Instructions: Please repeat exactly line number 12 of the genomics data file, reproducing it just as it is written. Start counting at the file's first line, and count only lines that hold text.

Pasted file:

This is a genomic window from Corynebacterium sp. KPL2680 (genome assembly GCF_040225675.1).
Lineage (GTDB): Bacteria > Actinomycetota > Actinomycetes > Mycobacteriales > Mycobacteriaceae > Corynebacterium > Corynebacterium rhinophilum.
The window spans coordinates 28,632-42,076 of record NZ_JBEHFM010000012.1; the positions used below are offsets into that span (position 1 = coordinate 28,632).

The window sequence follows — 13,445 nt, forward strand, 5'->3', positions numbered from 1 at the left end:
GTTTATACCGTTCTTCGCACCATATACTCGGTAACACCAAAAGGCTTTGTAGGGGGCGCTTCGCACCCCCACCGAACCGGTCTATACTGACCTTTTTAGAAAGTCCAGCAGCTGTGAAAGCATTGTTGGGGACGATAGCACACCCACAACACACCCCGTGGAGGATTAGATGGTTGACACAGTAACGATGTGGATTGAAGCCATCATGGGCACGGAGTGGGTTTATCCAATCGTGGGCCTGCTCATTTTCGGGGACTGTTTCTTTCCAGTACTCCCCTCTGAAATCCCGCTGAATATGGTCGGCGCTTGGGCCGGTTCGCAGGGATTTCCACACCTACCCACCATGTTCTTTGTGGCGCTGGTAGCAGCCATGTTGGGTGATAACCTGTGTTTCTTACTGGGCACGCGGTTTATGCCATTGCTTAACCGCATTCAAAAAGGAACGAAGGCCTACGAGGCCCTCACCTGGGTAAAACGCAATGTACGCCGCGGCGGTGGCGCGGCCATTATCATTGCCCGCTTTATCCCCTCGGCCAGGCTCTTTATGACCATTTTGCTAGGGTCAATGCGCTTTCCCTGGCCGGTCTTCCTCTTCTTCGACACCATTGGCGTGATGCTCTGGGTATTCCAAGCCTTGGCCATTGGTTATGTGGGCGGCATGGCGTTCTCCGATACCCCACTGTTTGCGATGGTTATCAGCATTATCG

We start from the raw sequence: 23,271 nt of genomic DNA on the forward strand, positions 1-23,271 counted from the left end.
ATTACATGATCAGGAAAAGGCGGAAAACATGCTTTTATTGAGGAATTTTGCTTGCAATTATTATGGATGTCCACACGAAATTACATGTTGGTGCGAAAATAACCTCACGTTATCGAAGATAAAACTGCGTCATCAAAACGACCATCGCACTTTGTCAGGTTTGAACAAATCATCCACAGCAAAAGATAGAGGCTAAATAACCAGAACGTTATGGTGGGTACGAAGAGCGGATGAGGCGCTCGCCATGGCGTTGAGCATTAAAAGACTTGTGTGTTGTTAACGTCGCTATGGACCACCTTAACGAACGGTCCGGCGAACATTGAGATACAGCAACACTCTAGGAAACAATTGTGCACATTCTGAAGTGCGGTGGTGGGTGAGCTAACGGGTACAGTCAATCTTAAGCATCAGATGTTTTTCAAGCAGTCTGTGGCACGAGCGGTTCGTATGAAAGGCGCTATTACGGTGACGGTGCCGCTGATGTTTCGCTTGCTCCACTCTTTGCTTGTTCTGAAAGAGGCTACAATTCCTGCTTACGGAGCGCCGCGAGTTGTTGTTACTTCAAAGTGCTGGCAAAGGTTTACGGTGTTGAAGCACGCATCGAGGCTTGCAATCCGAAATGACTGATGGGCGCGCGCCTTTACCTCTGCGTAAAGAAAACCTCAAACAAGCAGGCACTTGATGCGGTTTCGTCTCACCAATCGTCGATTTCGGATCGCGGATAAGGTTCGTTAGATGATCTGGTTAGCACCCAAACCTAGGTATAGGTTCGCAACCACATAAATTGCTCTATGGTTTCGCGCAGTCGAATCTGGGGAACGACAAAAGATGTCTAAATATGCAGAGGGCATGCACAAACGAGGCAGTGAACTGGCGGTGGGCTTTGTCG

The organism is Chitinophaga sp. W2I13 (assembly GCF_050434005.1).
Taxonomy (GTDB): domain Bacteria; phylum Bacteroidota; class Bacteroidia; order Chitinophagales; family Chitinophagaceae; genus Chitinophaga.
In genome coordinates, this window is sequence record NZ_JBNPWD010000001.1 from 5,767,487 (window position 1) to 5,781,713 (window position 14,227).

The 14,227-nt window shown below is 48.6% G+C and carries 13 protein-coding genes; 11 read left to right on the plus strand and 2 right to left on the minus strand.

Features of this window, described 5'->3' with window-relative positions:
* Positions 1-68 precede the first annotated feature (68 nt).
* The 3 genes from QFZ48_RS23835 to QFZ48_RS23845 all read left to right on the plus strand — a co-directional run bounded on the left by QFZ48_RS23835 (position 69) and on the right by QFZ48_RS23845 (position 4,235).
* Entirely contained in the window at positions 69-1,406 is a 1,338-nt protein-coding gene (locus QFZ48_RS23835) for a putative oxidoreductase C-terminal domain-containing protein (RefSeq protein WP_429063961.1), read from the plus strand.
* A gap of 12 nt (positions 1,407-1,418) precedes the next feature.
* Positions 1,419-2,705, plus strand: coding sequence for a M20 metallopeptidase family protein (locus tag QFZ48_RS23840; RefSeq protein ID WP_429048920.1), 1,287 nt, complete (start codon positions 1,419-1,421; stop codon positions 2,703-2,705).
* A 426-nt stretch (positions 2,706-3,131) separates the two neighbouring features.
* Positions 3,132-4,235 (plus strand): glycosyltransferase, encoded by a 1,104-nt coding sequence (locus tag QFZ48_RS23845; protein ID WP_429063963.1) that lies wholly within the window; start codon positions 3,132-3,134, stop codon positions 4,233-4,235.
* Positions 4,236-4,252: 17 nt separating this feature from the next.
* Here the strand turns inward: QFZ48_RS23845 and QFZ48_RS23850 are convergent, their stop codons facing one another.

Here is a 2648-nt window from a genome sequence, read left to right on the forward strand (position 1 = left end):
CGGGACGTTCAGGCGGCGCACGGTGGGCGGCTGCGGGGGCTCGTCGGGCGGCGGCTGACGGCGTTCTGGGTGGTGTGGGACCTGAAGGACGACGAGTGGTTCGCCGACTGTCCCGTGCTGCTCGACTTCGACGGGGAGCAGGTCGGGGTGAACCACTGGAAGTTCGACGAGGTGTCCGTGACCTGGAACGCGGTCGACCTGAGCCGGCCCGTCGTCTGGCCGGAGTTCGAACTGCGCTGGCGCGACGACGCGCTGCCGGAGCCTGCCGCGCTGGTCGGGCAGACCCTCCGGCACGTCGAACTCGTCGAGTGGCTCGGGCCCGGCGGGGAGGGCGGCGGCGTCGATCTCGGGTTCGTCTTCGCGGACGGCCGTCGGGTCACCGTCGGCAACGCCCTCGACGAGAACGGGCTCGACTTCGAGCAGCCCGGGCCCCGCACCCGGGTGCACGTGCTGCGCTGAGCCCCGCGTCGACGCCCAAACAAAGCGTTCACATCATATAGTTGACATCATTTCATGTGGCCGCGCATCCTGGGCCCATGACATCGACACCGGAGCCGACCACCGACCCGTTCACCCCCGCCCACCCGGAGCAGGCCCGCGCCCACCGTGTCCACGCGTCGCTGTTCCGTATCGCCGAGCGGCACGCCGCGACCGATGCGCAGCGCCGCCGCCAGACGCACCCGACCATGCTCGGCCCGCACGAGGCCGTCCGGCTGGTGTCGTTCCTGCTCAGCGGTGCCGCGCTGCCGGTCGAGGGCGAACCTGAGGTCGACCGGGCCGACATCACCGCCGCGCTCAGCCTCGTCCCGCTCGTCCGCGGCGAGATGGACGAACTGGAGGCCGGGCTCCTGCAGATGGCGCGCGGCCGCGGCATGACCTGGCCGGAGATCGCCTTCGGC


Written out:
Features of this window, described 5'->3' with window-relative positions: